Radiotherapy

Pleomorphic adenomas are essentially benign tumours. However, the rate of local recurrence after local enucleation has led to the use of post-operative radiotherapy by some; there is no proof that this is beneficial. A lapse of 10 years or more is seen in about half of all those patients who relapse. Better treatment is the removal of the lump with an adequate wide margin of normal tissue.

When a mucoepidermoid or acinic cell tumour is removed, there is no place for radiotherapy unless there is concern about the margin of normal tissue.

In malignant salivary gland tumours, post-operative radiotherapy reduces the incidence of local recurrence. With clinically malignant tumours arising in the parotid gland, post-operative radiotherapy is indicated when:

♦ The tumour is high-grade

♦ The surgical margins are close

♦ Resection has been performed for recurrent disease

♦ There is invasion of extra-parotid tissue

♦ There is regional node involvement

♦ There is gross residual post-operative disease

Orthodox radiotherapy techniques use 6-10 MV photons, often with a wedged pair of fields, to give a dose of 55-65 Gy over 6-7 weeks. The tumour volume will include the courses of adjacent cranial nerves up to the skull base, to control any perineural spread (which is particularly common with adenoid cystic carcinoma). Dryness of the mouth is usual but recovers if the opposite salivary glands are avoided. Trismus is common following treatment.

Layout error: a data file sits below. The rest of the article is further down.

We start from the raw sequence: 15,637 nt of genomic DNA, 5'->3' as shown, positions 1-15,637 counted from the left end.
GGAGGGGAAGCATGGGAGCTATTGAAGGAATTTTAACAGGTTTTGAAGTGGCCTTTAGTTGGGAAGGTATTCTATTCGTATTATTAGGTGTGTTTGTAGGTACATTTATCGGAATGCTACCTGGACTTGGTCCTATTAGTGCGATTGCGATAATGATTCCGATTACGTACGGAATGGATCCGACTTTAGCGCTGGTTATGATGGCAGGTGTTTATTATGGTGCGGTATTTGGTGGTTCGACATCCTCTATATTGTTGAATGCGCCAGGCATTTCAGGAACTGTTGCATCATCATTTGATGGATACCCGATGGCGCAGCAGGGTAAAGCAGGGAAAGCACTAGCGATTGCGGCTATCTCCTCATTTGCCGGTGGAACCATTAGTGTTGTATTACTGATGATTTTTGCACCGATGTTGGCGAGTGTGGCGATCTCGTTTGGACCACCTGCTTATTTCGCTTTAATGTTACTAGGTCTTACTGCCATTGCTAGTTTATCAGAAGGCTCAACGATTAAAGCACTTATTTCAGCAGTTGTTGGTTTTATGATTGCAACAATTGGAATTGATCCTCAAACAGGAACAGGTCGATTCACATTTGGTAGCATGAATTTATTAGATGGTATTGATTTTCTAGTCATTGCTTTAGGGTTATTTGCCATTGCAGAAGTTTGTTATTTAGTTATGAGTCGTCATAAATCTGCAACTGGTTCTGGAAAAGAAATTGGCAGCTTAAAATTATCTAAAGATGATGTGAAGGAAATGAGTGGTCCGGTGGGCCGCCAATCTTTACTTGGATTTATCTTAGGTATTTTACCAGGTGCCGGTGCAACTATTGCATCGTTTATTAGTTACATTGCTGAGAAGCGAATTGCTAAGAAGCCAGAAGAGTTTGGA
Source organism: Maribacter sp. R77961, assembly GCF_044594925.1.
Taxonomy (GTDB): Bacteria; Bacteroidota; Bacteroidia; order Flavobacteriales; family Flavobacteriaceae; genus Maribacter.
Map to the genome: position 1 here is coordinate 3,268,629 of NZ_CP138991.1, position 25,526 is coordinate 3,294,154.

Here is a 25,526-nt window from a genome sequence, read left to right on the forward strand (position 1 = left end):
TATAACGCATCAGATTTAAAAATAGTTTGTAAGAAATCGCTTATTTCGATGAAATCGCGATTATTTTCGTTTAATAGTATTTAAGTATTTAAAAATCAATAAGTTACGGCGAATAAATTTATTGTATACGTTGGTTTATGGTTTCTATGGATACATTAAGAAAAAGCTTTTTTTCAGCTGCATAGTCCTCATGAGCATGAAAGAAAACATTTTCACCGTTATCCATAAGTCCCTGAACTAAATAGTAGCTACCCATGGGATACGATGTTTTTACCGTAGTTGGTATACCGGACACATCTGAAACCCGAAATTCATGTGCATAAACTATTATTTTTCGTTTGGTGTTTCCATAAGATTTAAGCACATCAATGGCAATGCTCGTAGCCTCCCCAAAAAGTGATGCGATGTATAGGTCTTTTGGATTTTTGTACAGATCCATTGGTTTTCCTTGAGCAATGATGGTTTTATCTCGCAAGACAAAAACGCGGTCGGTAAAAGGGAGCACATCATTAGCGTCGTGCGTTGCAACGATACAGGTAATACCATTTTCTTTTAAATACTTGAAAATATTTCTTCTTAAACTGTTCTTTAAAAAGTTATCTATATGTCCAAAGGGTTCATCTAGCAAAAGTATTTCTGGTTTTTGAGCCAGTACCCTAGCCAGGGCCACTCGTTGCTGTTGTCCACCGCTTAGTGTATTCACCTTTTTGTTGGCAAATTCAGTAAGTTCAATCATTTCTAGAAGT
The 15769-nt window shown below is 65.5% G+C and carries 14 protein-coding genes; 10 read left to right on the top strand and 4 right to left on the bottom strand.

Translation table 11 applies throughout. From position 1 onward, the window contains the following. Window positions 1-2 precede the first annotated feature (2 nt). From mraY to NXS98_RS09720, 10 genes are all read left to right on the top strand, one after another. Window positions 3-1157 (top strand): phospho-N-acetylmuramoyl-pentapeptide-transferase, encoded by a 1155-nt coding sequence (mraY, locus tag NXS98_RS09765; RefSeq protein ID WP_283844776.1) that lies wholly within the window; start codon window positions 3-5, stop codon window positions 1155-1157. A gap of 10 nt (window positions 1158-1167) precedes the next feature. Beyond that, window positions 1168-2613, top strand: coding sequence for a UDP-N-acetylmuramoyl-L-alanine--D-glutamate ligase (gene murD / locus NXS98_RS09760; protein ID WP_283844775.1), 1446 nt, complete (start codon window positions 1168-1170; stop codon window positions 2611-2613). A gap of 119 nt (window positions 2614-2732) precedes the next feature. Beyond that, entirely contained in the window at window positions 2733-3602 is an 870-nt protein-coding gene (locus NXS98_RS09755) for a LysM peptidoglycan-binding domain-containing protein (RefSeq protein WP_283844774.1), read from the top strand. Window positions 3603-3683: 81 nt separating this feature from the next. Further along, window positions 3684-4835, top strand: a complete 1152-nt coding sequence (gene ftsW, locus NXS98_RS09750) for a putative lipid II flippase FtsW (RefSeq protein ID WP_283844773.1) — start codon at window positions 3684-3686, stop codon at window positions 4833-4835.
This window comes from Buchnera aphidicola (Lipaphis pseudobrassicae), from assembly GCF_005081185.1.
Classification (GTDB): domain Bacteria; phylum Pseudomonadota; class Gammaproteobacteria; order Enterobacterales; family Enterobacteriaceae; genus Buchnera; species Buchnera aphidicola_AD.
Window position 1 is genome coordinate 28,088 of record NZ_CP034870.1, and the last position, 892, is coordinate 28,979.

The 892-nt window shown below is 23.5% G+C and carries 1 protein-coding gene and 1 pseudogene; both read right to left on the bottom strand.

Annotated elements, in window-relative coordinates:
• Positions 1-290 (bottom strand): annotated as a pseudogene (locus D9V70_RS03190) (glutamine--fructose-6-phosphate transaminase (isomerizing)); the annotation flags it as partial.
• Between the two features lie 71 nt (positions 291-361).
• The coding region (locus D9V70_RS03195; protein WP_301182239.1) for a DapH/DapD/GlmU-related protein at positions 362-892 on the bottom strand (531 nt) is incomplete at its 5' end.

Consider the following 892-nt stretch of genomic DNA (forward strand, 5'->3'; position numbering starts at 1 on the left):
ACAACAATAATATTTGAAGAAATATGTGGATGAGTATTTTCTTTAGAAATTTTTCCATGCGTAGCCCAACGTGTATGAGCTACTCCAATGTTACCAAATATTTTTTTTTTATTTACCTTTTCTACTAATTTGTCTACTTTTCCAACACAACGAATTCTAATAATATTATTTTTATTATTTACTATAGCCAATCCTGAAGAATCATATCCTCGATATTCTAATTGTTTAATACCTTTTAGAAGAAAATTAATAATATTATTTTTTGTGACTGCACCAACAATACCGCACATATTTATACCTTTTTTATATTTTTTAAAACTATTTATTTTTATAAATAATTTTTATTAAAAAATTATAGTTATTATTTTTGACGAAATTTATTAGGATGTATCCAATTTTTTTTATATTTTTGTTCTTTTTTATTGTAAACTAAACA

Pre-operative radiotherapy may be advantageous in the management of large tumours, particularly those considered to be inoperable. The situation should be reviewed after 45-50 Gy, when tumour shrinkage may have already made surgery possible. Split-course postoperative radiotherapy is given as soon as possible after healing—a further 20-25 Gy in 2-3 weeks.

Electron therapy has potential advantages in the treatment of parotid tumours. More recently other forms of particulate irradiation have been used, in particular neutrons. In a multi-centre randomized study of patients with locally advanced parotid gland cancer, with neutrons a local control rate of 67% was obtained, whereas the rate for photons was 17%.

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